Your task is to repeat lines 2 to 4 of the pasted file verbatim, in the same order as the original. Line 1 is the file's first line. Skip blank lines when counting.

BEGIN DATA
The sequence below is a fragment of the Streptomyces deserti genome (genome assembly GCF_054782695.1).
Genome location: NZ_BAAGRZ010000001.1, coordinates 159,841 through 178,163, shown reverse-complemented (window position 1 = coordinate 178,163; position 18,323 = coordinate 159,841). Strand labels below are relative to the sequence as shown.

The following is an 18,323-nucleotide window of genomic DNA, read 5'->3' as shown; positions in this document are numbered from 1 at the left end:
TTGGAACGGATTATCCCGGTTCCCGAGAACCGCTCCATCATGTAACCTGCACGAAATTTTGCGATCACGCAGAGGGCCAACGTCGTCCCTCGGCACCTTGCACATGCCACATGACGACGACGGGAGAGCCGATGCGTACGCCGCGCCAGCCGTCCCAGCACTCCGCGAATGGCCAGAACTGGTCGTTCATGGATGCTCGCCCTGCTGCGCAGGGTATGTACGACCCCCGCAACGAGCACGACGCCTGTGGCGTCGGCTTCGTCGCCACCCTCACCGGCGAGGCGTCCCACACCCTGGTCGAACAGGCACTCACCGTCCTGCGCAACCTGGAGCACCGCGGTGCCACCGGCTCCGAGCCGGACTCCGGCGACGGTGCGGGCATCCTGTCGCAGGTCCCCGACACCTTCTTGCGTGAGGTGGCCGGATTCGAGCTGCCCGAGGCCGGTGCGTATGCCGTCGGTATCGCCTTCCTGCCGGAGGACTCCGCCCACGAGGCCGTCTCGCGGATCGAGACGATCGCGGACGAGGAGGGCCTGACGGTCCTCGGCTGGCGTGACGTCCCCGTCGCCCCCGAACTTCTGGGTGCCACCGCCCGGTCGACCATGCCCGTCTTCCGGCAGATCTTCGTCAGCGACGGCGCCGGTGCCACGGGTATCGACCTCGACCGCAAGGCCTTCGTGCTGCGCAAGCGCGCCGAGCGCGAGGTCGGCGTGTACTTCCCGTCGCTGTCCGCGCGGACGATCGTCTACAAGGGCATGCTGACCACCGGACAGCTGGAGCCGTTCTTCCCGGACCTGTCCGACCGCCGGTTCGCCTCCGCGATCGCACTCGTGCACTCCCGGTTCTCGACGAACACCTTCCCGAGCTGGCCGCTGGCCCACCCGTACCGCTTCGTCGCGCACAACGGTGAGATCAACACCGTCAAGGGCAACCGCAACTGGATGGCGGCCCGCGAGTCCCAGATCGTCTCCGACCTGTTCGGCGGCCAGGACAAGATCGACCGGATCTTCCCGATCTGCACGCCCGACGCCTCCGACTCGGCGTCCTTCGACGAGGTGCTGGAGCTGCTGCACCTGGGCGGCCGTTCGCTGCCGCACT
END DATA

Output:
Genome location: NZ_BAAGRZ010000001.1, coordinates 159,841 through 178,163, shown reverse-complemented (window position 1 = coordinate 178,163; position 18,323 = coordinate 159,841). Strand labels below are relative to the sequence as shown.

The following is an 18,323-nucleotide window of genomic DNA, read 5'->3' as shown; positions in this document are numbered from 1 at the left end:
TTGGAACGGATTATCCCGGTTCCCGAGAACCGCTCCATCATGTAACCTGCACGAAATTTTGCGATCACGCAGAGGGCCAACGTCGTCCCTCGGCACCTTGCACATGCCACATGACGACGACGGGAGAGCCGATGCGTACGCCGCGCCAGCCGTCCCAGCACTCCGCGAATGGCCAGAACTGGTCGTTCATGGATGCTCGCCCTGCTGCGCAGGGTATGTACGACCCCCGCAACGAGCACGACGCCTGTGGCGTCGGCTTCGTCGCCACCCTCACCGGCGAGGCGTCCCACACCCTGGTCGAACAGGCACTCACCGTCCTGCGCAACCTGGAGCACCGCGGTGCCACCGGCTCCGAGCCGGACTCCGGCGACGGTGCGGGCATCCTGTCGCAGGTCCCCGACACCTTCTTGCGTGAGGTGGCCGGATTCGAGCTGCCCGAGGCCGGTGCGTATGCCGTCGGTATCGCCTTCCTGCCGGAGGACTCCGCCCACGAGGCCGTCTCGCGGATCGAGACGATCGCGGACGAGGAGGGCCTGACGGTCCTCGGCTGGCGTGACGTCCCCGTCGCCCCCGAACTTCTGGGTGCCACCGCCCGGTCGACCATGCCCGTCTTCCGGCAGATCTTCGTCAGCGACGGCGCCGGTGCCACGGGTATCGACCTCGACCGCAAGGCCTTCGTGCTGCGCAAGCGCGCCGAGCGCGAGGTCGGCGTGTACTTCCCGTCGCTGTCCGCGCGGACGATCGTCTACAAGGGCATGCTGACCACCGGACAGCTGGAGCCGTTCTTCCCGGACCTGTCCGACCGCCGGTTCGCCTCCGCGATCGCACTCGTGCACTCCCGGTTCTCGACGAACACCTTCCCGAGCTGGCCGCTGGCCCACCCGTACCGCTTCGTCGCGCACAACGGTGAGATCAACACCGTCAAGGGCAACCGCAACTGGATGGCGGCCCGCGAGTCCCAGATCGTCTCCGACCTGTTCGGCGGCCAGGACAAGATCGACCGGATCTTCCCGATCTGCACGCCCGACGCCTCCGACTCGGCGTCCTTCGACGAGGTGCTGGAGCTGCTGCACCTGGGCGGCCGTTCGCTGCCGCACT